How gorgeous is this bird?
Isn't nature absolutely stunning? Birds, in particular, are nature's most beautiful works of art. With their range of colors and patterns, the results are almost always breathtaking. Unlike humans, the males among birds tend to be more attractive than their duller-looking counterparts. Nevertheless, the strawberry finch males, no different from humans, also make more of an effort to woo the ladies.
Roughly the size of a sparrow, the gorgeous bird is known as a red avadavat (Amandava amandava) or red munia. According to Bored Panda, males have a deep red crown on their back paired with white streaks under the eyes. Their tail, wings, and over-feathers are marked with white spots and their beaks are also red. Their plumage is similar to delicious-looking strawberries, hence the name strawberry finches. Of course, this look appears only during breeding season to attract the females. Once the deed is done, they reportedly go back to looking similar to females. The females of the species have a dark brown crown, back, and tail with much fewer white spots on their backs than males in the breeding season. Juvenile strawberry finches are less striking with a grayish-brown appearance all over.
Like other birds, the bright colors on the males during mating season is an important part of catching the female bird's eye. They also have their own mating dance—the male carries a grass stem or feather in his mouth. He then bows down with his feathers upright. These birds are often found in flocks of hundreds but when it comes to building nests they pair up with a partner. They typically breed in the second half of the rainy season and into the following dry season. They thrive in tropical temperatures, and when the weather gets cooler and drier they tend to lose their plumage.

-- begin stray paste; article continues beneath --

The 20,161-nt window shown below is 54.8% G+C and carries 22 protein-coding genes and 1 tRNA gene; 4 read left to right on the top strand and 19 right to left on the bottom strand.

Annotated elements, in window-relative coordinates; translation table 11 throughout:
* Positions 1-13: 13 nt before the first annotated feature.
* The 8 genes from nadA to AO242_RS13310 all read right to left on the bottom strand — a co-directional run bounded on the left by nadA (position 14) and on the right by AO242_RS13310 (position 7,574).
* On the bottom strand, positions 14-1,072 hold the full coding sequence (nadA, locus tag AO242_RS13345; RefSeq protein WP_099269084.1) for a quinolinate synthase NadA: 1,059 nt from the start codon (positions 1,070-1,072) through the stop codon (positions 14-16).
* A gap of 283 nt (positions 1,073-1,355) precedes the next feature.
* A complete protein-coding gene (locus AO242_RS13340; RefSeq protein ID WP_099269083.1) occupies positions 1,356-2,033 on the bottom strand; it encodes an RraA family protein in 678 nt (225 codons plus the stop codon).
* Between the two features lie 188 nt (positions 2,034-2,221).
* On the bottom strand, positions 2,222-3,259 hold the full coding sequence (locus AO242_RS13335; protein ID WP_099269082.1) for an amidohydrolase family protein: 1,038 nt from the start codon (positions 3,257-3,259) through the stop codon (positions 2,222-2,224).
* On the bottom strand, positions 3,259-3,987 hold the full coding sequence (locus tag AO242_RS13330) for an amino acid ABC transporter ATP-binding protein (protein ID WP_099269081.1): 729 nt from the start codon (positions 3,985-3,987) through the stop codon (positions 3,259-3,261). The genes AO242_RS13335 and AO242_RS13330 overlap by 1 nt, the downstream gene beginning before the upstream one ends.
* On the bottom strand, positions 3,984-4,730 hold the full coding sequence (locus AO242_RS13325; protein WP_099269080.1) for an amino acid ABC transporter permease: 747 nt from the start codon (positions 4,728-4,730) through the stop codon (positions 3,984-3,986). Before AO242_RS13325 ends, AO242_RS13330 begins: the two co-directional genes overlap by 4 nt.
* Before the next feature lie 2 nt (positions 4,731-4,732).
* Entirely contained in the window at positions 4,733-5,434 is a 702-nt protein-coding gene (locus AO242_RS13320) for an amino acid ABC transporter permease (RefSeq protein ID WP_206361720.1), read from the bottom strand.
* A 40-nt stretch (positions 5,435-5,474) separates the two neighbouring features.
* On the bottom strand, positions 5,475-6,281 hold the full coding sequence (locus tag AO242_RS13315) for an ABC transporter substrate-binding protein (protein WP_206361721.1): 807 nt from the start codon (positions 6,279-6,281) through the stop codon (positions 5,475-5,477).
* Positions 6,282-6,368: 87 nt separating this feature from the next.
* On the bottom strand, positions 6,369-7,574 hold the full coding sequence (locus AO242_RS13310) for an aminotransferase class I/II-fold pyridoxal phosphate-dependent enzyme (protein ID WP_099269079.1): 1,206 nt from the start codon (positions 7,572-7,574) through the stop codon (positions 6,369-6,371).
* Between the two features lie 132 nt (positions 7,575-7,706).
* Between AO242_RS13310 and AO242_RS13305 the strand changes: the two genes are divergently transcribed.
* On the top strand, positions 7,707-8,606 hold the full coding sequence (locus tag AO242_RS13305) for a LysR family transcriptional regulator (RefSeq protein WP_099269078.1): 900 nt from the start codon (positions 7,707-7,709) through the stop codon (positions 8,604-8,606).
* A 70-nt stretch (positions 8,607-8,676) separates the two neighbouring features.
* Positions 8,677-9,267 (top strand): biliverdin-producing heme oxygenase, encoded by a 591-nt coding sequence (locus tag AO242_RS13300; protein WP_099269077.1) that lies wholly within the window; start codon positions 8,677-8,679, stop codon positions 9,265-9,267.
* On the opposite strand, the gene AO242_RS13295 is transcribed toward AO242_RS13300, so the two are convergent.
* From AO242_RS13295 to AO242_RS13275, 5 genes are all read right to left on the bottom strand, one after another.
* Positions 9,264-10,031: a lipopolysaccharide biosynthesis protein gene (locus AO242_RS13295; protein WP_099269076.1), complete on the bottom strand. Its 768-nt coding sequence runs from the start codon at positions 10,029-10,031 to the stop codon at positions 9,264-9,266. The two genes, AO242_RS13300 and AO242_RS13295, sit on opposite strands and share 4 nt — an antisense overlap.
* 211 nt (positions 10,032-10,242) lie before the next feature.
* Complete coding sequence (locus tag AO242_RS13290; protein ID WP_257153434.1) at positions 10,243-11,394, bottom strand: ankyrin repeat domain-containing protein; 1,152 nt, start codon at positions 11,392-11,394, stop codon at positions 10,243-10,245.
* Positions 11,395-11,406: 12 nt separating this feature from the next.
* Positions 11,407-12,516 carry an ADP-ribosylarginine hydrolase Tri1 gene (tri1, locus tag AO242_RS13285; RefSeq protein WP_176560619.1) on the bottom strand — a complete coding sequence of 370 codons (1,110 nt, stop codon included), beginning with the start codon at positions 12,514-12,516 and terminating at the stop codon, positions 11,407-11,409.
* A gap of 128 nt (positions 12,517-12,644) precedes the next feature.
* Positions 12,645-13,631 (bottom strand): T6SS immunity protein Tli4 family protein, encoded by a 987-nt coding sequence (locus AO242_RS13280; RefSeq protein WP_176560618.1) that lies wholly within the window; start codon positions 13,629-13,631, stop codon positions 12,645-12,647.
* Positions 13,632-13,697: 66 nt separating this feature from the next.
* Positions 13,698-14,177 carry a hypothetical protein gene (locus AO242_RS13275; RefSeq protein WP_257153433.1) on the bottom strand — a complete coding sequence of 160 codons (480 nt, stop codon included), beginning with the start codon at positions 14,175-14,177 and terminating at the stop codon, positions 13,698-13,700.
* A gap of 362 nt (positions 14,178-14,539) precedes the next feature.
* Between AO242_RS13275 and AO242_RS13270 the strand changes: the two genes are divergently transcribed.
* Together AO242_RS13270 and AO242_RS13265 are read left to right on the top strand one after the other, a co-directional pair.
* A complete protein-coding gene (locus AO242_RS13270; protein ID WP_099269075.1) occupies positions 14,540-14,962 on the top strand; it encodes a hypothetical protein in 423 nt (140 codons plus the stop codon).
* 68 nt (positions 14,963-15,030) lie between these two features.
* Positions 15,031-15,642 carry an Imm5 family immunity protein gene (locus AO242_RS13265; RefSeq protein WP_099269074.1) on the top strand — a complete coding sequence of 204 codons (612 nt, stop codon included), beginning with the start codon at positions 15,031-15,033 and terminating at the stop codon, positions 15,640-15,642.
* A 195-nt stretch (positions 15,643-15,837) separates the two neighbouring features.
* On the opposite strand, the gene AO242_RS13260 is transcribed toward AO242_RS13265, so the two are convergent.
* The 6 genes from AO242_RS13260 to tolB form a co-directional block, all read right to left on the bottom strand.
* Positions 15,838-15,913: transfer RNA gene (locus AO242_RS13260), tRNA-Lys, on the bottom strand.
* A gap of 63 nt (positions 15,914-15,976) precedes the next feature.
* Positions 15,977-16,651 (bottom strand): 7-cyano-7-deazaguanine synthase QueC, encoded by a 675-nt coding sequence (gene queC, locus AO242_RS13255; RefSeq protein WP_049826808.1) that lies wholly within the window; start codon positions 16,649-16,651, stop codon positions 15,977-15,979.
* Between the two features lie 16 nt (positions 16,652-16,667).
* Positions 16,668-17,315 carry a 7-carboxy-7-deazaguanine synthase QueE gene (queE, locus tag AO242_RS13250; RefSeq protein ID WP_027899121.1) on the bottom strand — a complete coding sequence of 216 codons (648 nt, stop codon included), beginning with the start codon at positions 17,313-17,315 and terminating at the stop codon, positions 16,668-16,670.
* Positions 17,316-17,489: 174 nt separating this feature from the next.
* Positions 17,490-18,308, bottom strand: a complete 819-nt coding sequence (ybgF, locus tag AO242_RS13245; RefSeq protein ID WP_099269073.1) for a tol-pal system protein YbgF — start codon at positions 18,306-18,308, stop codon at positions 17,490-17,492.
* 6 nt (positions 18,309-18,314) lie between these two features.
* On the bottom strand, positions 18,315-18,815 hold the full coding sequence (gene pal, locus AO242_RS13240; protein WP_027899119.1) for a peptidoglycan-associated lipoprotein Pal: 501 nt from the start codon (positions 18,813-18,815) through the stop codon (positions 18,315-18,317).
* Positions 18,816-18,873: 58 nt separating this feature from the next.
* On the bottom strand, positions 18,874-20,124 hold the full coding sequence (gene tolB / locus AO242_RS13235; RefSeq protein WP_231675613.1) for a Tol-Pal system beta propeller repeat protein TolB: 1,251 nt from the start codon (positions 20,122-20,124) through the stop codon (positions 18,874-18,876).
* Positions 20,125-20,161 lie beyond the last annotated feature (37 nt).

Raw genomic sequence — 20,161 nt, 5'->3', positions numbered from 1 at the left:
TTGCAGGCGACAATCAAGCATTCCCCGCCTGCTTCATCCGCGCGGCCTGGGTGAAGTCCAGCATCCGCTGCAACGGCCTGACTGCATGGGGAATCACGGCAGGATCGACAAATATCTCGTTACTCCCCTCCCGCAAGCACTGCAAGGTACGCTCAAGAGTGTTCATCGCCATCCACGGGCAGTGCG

The bright little birds are found in open fields and grasslands in tropical Asia. Unfortunately their colors not just attract females but also people who'd want to raise them as pets in cages. We think these birds like all birds belong to the skies. These beauties like to travel and can also be found in southern Spain, Brunei, Fiji, Egypt, Malaysia, Portugal, Puerto Rico, Singapore, and Hawaii. Wild strawberry finches can be found throughout Asia including Pakistan, India, Nepal, Sri Lanka, Bangladesh, Java, Cambodia; parts of Vietnam, Thailand, Indonesia, China. In the past, strawberry finches were sold abroad from the Indian city of Ahmedabad, from which the common name “avadavat” and species name “amandava” are derived. According to Avianweb - Beauty of Birds, their bird song is like a melody of tiny silver bells. The sound is said to be similar to that of a Weaver but it is more monotonous. Once again, only the males put in the hard work to sing. If you'd like to spot them in the wild, look into flat plains as they are usually seen in places with tall grasses or crops often near water.